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Chet Atkins, Country Gentleman

by Legacy Staff

We look back on the life and career of Chet Atkins, guitar virtuoso and pioneer of “the Nashville sound”…

Born June 20, 1924, in rural eastern Tennessee, Chet Atkins was the youngest of four children. The family was poor and grew even poorer after his mother and father divorced when Atkins was 6. The first instruments he learned to play were fiddle and ukulele but were soon eclipsed by the guitar. At 9 Atkins traded an old pistol and pledged to do some of his brother’s chores in order to get his hands on a guitar, beginning his lifelong love affair with the instrument. Later in childhood he developed asthma, a condition that forced him to sleep sitting up. Young Atkins would play guitar until he nodded off, a habit that would stick with him long after the asthma was successfully treated.

By high school he was already expert on the instrument, preferring to practice in the school restroom because he liked the acoustics (practicing in tiled bathrooms, incidentally, was also a favored habit of Keith Richards of the Rolling Stones). Around this time Atkins bought an electric guitar and amp – even though his home had no electricity.


His major musical awakening came in 1939, when he heard Kentucky musician Merle Travis and his signature syncopated guitar finger-picking. Three years later Atkins dropped out of high school and began working at radio station in Knoxville, where he played fiddle and guitar with performers including Bill Carlisle and Archie Campbell (later of Hee Haw fame). In 1946 he made his debut at the Grand Ole Opry as a member of Red Foley’s band. He also found work at WRVA radio in Virginia, but was fired when his musical arrangements were deemed “not country enough” for daring to feature instruments like the clarinet.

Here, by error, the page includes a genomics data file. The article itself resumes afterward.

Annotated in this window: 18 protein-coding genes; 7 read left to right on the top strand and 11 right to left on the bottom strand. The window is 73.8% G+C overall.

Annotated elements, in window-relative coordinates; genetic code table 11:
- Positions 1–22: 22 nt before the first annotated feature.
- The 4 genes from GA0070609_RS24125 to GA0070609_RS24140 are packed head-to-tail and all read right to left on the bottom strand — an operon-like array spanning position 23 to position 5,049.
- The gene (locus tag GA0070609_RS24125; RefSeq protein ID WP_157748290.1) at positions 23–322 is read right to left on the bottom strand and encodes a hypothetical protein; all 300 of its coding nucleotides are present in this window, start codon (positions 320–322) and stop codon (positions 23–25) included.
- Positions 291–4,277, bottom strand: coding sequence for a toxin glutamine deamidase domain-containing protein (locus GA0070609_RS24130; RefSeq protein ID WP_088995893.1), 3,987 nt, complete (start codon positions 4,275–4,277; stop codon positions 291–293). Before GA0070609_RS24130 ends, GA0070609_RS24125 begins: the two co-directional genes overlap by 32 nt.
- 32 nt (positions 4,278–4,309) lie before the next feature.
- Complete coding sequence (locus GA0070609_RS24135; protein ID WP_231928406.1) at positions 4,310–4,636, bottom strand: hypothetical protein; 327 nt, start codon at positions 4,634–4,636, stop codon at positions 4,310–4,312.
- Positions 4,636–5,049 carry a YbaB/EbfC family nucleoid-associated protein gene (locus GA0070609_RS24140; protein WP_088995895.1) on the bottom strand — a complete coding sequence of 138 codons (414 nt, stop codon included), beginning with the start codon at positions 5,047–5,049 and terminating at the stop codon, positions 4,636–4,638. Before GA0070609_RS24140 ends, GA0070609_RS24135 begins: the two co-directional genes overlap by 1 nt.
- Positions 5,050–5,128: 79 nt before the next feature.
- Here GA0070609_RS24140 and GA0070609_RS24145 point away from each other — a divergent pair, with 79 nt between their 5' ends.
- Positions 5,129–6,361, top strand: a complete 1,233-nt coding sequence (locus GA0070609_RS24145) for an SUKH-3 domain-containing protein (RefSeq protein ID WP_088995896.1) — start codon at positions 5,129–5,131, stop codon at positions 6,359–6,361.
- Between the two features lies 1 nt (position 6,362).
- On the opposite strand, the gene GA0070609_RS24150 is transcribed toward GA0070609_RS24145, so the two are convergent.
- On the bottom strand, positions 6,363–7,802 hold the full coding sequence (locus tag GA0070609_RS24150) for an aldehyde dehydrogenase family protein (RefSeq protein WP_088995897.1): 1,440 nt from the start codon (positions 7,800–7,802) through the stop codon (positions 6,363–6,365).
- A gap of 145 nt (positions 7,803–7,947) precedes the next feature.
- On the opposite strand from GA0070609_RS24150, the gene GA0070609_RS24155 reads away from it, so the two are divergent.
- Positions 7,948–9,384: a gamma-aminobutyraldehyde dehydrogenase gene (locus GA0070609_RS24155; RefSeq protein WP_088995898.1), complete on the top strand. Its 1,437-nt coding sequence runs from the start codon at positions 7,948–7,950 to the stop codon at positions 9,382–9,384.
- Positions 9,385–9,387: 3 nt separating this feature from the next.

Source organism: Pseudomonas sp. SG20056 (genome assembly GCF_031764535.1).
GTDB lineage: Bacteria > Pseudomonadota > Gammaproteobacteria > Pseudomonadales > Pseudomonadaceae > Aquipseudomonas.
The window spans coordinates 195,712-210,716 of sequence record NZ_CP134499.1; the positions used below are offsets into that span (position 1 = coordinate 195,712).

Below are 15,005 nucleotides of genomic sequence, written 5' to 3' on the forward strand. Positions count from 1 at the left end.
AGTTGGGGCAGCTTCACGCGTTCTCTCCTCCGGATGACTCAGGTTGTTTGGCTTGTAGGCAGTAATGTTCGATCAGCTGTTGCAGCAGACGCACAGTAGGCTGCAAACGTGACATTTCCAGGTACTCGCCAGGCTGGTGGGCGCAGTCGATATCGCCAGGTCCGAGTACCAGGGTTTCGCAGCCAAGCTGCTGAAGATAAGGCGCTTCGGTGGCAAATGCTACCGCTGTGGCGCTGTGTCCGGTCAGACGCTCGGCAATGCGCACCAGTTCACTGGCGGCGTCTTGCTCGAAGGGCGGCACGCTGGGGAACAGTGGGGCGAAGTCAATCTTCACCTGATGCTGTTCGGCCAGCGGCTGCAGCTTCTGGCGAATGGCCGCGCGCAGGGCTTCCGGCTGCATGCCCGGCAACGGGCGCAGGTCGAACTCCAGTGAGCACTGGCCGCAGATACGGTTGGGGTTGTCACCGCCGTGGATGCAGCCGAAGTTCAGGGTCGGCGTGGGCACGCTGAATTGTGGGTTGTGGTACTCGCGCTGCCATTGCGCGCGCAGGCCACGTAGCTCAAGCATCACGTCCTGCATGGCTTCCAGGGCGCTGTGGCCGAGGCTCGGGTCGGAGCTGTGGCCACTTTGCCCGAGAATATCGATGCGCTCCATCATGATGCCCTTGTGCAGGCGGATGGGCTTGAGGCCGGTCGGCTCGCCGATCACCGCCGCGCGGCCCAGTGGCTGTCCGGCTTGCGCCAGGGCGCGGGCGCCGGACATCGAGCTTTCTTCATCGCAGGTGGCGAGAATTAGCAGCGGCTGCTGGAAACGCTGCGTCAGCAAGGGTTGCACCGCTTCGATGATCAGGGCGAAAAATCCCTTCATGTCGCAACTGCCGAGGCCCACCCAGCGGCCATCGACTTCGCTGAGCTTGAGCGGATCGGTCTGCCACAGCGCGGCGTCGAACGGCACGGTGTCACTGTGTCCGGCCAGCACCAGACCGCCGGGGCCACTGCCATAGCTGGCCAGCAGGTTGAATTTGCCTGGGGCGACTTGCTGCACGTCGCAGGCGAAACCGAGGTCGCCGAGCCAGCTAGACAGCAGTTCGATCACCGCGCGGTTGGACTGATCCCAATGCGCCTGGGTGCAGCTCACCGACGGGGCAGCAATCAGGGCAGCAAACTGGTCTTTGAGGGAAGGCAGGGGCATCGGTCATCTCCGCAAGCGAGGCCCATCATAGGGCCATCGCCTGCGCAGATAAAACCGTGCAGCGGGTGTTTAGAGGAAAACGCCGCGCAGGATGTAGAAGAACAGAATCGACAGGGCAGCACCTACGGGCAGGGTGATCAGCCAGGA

After seeing Atkins play in a country band in Denver, RCA executives signed him to a contract and he made his first solo records in 1947. When they didn’t sell, he returned to Knoxville, where he once again found his way onto the Grand Ole Opry stage, this time playing with Mother Maybelle and the Carter Sisters. Atkins was gaining a reputation as a versatile session musician backing a number of artists on hit tunes, and RCA made him a consultant in 1953. Meanwhile he also began working with Gretsch to design guitars.

In 1955 Atkins had a hit of his own with a version of “Mister Sandman.” As rock music took off and country waned, he was put in charge of RCA’s country music division and began creating what was to become known as “the Nashville sound” – a slicker, more pop-oriented production style that ditched the traditional fiddles and steel guitars in favor of lush string sections and multi-tracked vocals.

During the 1960s Atkins helped bring artists like Waylon Jennings, Connie Smith, Dolly Parton and Jerry Reed to RCA. He also risked redneck ire by signing black artist Charley Pride. During this time he continued making records of his own, and in 1965 had his biggest hit with “Yakety-Axe” – a guitar driven version of Boots Randolph’s “Yakety Sax.” The decade also saw him perform for President Kennedy (Atkins would become a White House tradition, playing for every subsequent president up through George H.W. Bush), and from 1968 to 1970 he was honored with three consecutive CMA instrumentalist of the year awards.

During the 1970s he began turning away from producing in favor of playing, particularly after a 1973 diagnosis of colon cancer. As an artist he became disenchanted with RCA for their reluctance to let him pursue jazz instead of country, despite a release that proved to be one of his best selling records, the Grammy-winning Chester and Lester. After the collaboration with the legendary Les Paul, Atkins left for Columbia Records.

Late in his career Atkins participated in commercially and critically lauded collaborations with artists like Jerry Reed, Mark Knopfler of Dire Straits, and country artist Suzy Bogguss. His last Grammy came in 1997 for the instrumental “Jam Man.”

Atkins died June 30, 2001, as the result of a brain tumor. Asked some 20 years earlier how he’d like to be remembered, Atkins said, “I’d like for people to say that I played in tune, that I played in good taste, and that I was nice to people. That’s about it.”

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